Unfortunately, despite the fact that some scholars have been considering that aspect – as, for instance, R. Burnan’s studies on S. Orsanmichele – it still lacks in Italy an analytic and comparative contribution that classifies, according to a catalogue raisonné, the various types of bordures, architectonic framing, the backgrounds in the clothes, etc., their relative characteristics both in the technique and in the execution, the theories about the employed workers.
Thompson (1999) adopts those criteria. Taking notice of the similarities between the bordures of the stained glass window, those in Assisi and in the Duomo of Orvieto, further analogies in the choice of the colors and in the draping, she carries on the thesis that the work was realized by an Umbrian Master glazier. The same consideration was made about the Giugni’s window, now in Cappella Peruzzi . (see Firenze S. Croce 9).
As far as typology is concerned, Velluti’s window – as Bardi’s and Giugni’s (see Firenze S. Croce 15 e 9) – appears to be a later one because of its still northern motif of the mixtilinear medallions, and it doesn’t seem to be taking part with the revolution of the iconic type, starter with the introduction in the XIII century of architectonic framings by gothic canopy, as can be seen in other windows in S. Croce , the Bardi’s , Tosinghi Spinelli’s and those in the apse (see Firenze S. Croce 7, 13, 4, 5).
In fact, that innovation, introduced in Italy since the last quarter of the Duecento, in the Upper Basilica of Assisi, it spread all over the central Italian regions all through the XIV cent. And most of the XV, carrying out examples more and more complex and imitating more and more the real contemporary architectonic structures, especially more refined in the three-dimensional perspective foreshortened from the bottom, until reaching those works in the apse at S. Croce, by Agnolo Gaddi (1380) (see Firenze S. Croce 4 e 5), at the Certosa del Galluzzo by Niccolò di Pietro Gerini, of the naves in S. Maria del Fiore by Antonio da Pisa and Leonardo di Simone on Gaddi’s drawings (see Firenze Cattedrale 11-14) and of S. Domenico in Perugia by Mariotto di Nardo in 1411 (see Perugia S. Domenico 1).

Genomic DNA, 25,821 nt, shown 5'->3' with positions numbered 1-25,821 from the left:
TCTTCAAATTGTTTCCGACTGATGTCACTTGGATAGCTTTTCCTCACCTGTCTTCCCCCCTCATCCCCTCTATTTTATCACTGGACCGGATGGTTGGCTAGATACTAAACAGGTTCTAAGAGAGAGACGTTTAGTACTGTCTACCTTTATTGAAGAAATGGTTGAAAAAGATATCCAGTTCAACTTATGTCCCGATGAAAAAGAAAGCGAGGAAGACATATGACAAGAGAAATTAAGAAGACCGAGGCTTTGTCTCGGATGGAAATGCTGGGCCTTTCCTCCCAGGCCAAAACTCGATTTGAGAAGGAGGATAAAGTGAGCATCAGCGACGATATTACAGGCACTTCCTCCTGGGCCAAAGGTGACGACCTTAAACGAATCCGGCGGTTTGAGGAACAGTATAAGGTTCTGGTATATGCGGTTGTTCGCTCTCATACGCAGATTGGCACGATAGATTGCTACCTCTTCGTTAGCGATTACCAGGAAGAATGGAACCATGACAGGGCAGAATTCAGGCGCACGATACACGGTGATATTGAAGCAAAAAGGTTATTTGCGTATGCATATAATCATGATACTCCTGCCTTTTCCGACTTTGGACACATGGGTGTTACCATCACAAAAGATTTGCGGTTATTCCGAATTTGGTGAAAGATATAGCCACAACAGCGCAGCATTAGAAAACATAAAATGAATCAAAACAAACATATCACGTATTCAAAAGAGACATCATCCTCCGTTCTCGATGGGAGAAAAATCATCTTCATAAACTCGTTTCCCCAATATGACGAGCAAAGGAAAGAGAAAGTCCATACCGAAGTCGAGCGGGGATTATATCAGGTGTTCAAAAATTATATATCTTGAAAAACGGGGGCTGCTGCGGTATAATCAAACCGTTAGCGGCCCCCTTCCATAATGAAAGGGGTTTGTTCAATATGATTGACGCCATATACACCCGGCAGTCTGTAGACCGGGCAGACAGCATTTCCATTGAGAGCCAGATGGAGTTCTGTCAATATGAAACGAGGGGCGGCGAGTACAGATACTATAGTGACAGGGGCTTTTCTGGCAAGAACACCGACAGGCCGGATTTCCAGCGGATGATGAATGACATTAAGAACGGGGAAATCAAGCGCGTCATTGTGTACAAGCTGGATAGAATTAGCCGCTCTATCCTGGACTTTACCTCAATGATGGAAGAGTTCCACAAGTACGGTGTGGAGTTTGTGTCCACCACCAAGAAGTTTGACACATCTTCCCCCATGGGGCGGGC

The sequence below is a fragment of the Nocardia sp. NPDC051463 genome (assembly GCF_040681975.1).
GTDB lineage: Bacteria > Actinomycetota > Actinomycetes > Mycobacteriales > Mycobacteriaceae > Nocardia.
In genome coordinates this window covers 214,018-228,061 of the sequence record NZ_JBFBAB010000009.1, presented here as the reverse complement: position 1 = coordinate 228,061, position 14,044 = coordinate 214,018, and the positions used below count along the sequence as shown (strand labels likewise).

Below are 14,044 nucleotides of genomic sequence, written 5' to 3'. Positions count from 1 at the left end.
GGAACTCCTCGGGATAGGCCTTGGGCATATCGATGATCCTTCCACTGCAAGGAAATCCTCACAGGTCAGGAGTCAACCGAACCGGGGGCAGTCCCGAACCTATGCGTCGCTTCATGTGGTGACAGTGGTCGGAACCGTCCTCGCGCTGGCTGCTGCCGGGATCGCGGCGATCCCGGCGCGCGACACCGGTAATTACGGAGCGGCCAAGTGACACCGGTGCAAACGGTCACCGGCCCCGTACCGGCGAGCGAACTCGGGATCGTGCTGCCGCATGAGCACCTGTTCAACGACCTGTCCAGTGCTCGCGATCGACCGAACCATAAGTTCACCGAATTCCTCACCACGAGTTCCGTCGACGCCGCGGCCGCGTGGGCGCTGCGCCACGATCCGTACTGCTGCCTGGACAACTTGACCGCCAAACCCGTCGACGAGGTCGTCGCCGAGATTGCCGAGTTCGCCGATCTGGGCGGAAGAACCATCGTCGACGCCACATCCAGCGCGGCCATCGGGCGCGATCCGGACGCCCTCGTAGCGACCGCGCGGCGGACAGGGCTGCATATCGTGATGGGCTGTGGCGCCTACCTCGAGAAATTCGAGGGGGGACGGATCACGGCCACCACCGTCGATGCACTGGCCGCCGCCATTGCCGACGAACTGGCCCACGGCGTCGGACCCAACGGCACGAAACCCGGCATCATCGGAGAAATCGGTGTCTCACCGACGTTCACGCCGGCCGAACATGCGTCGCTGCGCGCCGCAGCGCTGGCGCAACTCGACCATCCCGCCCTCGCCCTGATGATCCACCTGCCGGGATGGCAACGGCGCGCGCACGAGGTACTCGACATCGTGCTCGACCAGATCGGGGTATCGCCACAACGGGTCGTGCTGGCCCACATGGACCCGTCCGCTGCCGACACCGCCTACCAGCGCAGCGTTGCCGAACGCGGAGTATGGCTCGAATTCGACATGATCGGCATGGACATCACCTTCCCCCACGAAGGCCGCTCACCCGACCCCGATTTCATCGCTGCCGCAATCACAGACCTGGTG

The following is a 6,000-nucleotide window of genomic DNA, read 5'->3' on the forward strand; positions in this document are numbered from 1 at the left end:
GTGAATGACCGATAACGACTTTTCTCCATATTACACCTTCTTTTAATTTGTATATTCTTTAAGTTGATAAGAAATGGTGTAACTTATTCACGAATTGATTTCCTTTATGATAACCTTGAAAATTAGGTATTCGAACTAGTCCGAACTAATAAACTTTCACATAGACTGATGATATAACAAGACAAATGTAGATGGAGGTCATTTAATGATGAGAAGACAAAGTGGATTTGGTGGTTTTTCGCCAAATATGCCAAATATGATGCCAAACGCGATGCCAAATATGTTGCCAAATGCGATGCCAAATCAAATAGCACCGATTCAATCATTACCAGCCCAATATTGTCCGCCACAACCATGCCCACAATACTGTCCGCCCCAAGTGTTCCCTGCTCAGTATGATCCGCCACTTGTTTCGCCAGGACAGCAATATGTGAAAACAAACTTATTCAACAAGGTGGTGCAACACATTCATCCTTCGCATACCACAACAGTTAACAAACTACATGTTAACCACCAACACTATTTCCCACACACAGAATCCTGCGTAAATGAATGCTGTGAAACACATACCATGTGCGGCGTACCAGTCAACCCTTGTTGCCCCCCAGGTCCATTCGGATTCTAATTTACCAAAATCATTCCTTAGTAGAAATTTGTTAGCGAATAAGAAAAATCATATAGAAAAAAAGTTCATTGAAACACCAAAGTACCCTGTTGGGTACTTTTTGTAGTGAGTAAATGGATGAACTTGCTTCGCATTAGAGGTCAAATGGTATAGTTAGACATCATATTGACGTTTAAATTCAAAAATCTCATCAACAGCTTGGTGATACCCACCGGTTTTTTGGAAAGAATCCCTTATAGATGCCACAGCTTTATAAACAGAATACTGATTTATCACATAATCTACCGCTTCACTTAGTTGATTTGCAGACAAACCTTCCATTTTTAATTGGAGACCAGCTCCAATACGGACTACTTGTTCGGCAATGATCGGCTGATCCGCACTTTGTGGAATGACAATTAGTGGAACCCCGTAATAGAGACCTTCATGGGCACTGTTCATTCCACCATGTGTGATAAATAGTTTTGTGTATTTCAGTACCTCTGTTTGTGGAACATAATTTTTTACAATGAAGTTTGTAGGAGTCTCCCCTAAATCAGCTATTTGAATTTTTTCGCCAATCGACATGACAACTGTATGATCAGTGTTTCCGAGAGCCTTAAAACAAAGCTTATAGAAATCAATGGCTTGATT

Such an order will last until halfway through the XV century , when the repertoire starts to be updated as proved by the example of the windows in S. Maria del Fiore chapels(1441-1443) on Ghiberti’s drawings, that will carry to a gradual replacing of the old gothic motifs with the new and classical architectonic structures.
CONDITIONS: The mapping, difficult in situ, was carried out by Thompson thanks also to photographic files that refer to the post-war restoration made by Ditta Tolleri, when the window was moved to the present location at the Cappella Bardi .
The conditions are quite; some integrations can be noticed in the washed hand of the Archangel Raphael, in the Virgin’s and Gabriel’s mantles, in the borders and especially in the figure and in the background of Michael.
The loss and integrity of the grisaille painting in the faces , maybe also due to an excess of zeal in cleaning the surfaces during the restoration.
BIBLIOGRAPHY: see Bibl. FIRENZE – S. CROCE.
PHOTOGRAPHIC FILES: Archivio Cassa di Risparmio di Firenze –publisher: Nardini.
EDITOR: Marina Del Nunzio (April 2001)